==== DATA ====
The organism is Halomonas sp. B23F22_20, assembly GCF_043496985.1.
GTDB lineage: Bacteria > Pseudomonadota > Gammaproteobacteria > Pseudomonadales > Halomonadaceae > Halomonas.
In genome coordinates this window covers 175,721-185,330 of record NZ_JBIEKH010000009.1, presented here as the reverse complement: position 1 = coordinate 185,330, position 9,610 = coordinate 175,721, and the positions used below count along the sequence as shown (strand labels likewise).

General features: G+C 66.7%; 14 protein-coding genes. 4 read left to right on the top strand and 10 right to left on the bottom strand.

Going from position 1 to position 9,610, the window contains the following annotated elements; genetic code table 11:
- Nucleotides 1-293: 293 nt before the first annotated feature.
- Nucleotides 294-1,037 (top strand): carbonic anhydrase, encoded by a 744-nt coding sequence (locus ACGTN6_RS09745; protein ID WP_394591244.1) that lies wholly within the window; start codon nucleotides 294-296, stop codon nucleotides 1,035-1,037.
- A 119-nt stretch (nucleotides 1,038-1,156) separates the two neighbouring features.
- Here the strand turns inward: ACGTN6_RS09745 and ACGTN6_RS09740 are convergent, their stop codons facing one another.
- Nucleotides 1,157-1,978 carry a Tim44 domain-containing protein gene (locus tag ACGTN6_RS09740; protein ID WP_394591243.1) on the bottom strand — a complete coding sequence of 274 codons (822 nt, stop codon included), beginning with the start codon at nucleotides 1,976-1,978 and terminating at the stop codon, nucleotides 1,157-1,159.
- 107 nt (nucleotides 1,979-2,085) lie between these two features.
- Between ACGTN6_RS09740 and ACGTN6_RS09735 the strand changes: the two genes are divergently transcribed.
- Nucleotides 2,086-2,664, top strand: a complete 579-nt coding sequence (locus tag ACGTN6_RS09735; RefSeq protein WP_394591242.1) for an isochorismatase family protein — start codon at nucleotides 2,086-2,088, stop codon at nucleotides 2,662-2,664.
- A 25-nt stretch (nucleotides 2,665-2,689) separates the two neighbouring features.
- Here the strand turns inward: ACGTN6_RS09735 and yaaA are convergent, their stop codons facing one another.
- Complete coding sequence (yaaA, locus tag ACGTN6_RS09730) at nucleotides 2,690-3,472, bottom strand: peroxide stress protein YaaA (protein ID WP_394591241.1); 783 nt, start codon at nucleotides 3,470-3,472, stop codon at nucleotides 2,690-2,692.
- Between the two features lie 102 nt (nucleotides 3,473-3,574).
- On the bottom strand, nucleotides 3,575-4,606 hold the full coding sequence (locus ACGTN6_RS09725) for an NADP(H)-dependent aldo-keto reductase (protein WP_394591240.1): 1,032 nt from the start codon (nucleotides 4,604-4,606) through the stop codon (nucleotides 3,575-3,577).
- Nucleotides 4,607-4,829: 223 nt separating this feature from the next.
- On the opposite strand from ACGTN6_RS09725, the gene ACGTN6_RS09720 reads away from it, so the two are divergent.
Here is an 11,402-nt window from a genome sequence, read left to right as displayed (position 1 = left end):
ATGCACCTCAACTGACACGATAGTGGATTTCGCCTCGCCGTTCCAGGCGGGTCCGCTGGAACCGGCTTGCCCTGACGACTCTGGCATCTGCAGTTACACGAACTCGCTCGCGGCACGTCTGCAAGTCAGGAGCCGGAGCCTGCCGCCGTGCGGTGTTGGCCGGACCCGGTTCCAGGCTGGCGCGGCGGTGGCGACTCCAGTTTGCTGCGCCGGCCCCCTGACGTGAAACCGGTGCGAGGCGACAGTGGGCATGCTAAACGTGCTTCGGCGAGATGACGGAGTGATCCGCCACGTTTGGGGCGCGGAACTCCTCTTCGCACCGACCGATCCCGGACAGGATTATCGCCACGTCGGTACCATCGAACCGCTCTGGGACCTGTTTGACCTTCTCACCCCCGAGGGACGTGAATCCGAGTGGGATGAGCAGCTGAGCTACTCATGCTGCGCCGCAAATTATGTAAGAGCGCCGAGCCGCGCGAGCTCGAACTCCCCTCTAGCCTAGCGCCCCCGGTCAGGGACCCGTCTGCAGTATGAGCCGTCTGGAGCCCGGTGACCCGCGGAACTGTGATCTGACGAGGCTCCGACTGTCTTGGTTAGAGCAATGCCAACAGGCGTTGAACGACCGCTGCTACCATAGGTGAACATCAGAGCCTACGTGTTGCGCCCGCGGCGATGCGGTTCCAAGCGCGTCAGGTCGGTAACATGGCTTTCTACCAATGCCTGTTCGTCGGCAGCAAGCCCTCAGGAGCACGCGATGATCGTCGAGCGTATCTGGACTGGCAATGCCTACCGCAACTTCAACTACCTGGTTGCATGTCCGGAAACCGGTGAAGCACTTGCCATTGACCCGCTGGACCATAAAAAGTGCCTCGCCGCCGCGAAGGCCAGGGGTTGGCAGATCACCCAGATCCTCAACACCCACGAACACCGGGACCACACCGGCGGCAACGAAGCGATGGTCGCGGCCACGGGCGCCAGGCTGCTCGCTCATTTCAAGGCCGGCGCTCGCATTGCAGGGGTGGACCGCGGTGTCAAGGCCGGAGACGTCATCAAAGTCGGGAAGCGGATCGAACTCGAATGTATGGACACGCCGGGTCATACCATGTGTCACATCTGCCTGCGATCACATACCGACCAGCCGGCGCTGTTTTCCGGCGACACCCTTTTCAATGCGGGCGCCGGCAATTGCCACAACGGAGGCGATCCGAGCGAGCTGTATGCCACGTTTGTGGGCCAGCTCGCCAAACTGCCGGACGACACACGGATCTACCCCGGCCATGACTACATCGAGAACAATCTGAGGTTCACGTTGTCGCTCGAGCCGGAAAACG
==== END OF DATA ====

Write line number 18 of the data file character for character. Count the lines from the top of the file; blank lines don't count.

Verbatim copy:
- On the bottom strand, nucleotides 3,575-4,606 hold the full coding sequence (locus ACGTN6_RS09725) for an NADP(H)-dependent aldo-keto reductase (protein WP_394591240.1): 1,032 nt from the start codon (nucleotides 4,604-4,606) through the stop codon (nucleotides 3,575-3,577).